Insurance is a word that can cause confusion when trying to understand what is and is not covered under your policy when a loss occurs. As a motorcycle attorney, I know just how hard this can be. To help you out, I have clarified three of the more common misconceptions people have about their motorcycle insurance.
Many people decline medical payments (or “med-pay”) coverage because they have a health insurance plan. They assume that the medical expenses due to injury resulting from a motorcycle accident will be covered 100% by their health insurance.
Med-pay, which is optional in most states, covers reasonable medical expenses (and also funeral expenses) if an accident were to occur, regardless of fault. It is typically secondary to an individual’s health insurance but can become the primary coverage if an individual does not have health insurance, if motorcycle-related injuries are excluded from their health insurance or if they are on Medicare or Medicaid. Med-pay also helps with the out-of-pocket expenses that health insurance plans normally do not cover, such as deductibles and co-pays – expenses that can add up in a hurry. Coverage amounts vary by state and insurance carrier and usually apply to both you and any passenger on your motorcycle at the time of an accident, regardless of fault.
It is very important to evaluate your insurance needs and optional coverages, such as med-pay, before you purchase your motorcycle policy. Without med-pay, there may be little option to recoup any of your medical bills from the accident.
Two of the more commonly used terms throughout the insurance industry are comprehensive and collision.
While comprehensive and collision are both optional coverages, most lienholders do require them – and for good reason. Comprehensive and collision coverages are designed to help get your bike fixed and back on the road as quickly as possible. If you are in an accident on a motorcycle, chances are there will be some damage.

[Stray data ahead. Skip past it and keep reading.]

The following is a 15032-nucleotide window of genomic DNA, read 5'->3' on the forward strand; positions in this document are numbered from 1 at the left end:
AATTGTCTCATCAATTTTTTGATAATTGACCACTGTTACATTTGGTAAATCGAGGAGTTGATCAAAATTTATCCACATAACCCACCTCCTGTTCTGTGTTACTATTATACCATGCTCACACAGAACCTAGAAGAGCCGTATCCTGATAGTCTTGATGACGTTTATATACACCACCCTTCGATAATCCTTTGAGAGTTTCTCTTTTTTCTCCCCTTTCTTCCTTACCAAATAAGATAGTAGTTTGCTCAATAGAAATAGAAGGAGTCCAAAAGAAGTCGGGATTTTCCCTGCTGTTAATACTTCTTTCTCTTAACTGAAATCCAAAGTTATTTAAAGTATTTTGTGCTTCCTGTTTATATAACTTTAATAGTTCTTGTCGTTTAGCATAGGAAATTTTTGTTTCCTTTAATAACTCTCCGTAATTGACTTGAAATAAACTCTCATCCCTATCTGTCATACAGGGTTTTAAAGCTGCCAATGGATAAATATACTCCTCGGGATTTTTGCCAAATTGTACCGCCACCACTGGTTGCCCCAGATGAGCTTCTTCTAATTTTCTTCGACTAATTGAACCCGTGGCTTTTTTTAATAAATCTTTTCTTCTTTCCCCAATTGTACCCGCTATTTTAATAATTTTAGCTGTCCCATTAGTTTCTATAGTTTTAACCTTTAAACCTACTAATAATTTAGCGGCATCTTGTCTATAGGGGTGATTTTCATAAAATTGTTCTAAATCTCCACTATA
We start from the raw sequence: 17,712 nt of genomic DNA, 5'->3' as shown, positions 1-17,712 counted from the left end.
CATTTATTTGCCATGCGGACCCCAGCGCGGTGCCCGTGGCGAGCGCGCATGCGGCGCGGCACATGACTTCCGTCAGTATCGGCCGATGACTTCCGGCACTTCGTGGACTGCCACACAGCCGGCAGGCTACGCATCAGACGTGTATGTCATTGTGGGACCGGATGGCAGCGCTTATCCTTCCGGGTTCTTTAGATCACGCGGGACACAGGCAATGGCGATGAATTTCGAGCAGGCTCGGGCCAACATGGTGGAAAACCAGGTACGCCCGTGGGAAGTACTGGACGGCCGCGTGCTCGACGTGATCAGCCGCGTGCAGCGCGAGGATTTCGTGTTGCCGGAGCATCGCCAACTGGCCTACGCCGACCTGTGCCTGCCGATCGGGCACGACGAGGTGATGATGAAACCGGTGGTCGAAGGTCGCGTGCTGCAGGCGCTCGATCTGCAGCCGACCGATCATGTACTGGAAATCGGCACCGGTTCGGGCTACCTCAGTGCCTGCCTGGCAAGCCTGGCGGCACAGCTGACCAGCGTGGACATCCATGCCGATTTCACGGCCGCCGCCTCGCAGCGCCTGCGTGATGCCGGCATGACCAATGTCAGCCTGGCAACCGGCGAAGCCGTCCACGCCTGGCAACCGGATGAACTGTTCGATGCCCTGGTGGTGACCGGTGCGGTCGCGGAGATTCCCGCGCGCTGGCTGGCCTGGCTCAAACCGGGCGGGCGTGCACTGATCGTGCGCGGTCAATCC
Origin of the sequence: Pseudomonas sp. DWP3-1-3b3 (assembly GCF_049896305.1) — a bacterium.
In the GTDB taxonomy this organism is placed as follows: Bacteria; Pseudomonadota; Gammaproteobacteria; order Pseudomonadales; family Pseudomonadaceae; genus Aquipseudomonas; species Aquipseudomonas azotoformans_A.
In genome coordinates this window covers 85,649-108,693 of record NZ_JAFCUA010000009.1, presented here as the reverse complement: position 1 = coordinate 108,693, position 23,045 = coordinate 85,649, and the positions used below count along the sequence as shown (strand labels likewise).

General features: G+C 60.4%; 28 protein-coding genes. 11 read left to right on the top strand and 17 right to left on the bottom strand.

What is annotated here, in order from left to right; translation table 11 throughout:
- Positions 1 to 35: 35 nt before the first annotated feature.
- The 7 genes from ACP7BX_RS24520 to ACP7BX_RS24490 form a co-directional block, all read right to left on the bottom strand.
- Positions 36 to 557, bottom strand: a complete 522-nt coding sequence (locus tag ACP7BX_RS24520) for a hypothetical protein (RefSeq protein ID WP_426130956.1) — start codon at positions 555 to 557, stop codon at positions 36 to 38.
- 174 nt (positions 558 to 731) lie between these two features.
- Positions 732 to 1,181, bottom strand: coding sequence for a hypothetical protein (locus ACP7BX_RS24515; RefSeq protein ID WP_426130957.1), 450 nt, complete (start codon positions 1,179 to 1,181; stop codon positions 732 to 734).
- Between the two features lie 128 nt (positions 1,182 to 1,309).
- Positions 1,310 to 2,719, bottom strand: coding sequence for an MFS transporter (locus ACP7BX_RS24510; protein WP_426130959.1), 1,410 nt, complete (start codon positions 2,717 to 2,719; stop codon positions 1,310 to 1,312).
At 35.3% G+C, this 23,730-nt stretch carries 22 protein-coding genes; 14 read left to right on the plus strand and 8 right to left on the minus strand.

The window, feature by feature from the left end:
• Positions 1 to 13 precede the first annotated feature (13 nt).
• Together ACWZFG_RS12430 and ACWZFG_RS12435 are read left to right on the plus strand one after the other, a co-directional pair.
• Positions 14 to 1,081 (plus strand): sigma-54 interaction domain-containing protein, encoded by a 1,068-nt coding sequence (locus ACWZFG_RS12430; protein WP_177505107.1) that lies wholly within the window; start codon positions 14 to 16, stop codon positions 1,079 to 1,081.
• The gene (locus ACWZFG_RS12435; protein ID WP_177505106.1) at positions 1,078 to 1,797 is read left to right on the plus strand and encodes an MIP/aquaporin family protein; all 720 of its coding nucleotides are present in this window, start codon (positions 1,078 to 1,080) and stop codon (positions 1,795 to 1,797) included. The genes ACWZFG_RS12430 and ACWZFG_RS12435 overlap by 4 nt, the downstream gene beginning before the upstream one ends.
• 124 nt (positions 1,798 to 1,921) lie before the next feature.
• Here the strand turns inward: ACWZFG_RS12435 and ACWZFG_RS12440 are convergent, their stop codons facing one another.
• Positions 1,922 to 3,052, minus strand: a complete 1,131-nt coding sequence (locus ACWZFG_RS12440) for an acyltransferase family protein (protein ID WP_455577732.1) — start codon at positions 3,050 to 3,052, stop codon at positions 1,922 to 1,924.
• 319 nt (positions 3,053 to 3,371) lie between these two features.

Keep in mind that comprehensive and collision coverages only cover damages done to your bike. If you cause damage to someone else’s vehicle or property and are found legally liable, those damages would be covered under property damage liability coverage.
Read more: How Motorcycle Insurance Works in New Jersey
When shopping for insurance for your bike, you will usually be asked to disclose any accidents and/or violations you have had within the past three years. Statistically speaking, a person’s driving behavior is consistent whether in a car or on a motorcycle. Someone with multiple accidents and/or violations is considered a bigger insurance risk when compared to someone without any accidents or violations. Because of this increased risk, your insurance rates will most likely be higher than if you had a clean driving record.
Fortunately, “behavior” type factors can also work in your favor. Preventative measures such as taking motorcycle safety courses will also be taken into consideration when obtaining an insurance quote and could qualify you for discounts on your motorcycle premium. I highly recommend taking a class with Rider Education of New Jersey (RENJ) (rider-ed.com). Look them up. They are the best. You will thank me after taking a class.
I hope this information has helped to clarify some of the misconceptions you may have had about your motorcycle insurance. If you have any additional questions or concerns, please call me at (800) 832-6529 or (732) 388-5454. You can also email me at firstname.lastname@example.org. I will get you the answer you are looking for. There is never a charge for a consultation.
Did you or a loved one sustain serious injuries due to an accident in New Jersey? Don’t let the medical bills pile up while you wait for the negligent party or their insurance company to do the right thing. Right now, you need an aggressive personal injury attorney on your side, fighting to get you the compensation you need, want, and deserve. Motorcycle accident attorney, Andrew Prince Esq. represents clients injured because of a motorcycle accident in Bayonne, East Orange, Union City, and throughout New Jersey. Call (908) 304-9187 or fill out our online contact form to schedule a consultation about your case. We have an office conveniently located at 136 Central Avenue, Clark, NJ 07066, as well as an office in West New York, NY.
The articles on this blog are for informative purposes only and are no substitute for legal advice or an attorney-client relationship. If you are seeking legal advice, please contact our law firm directly.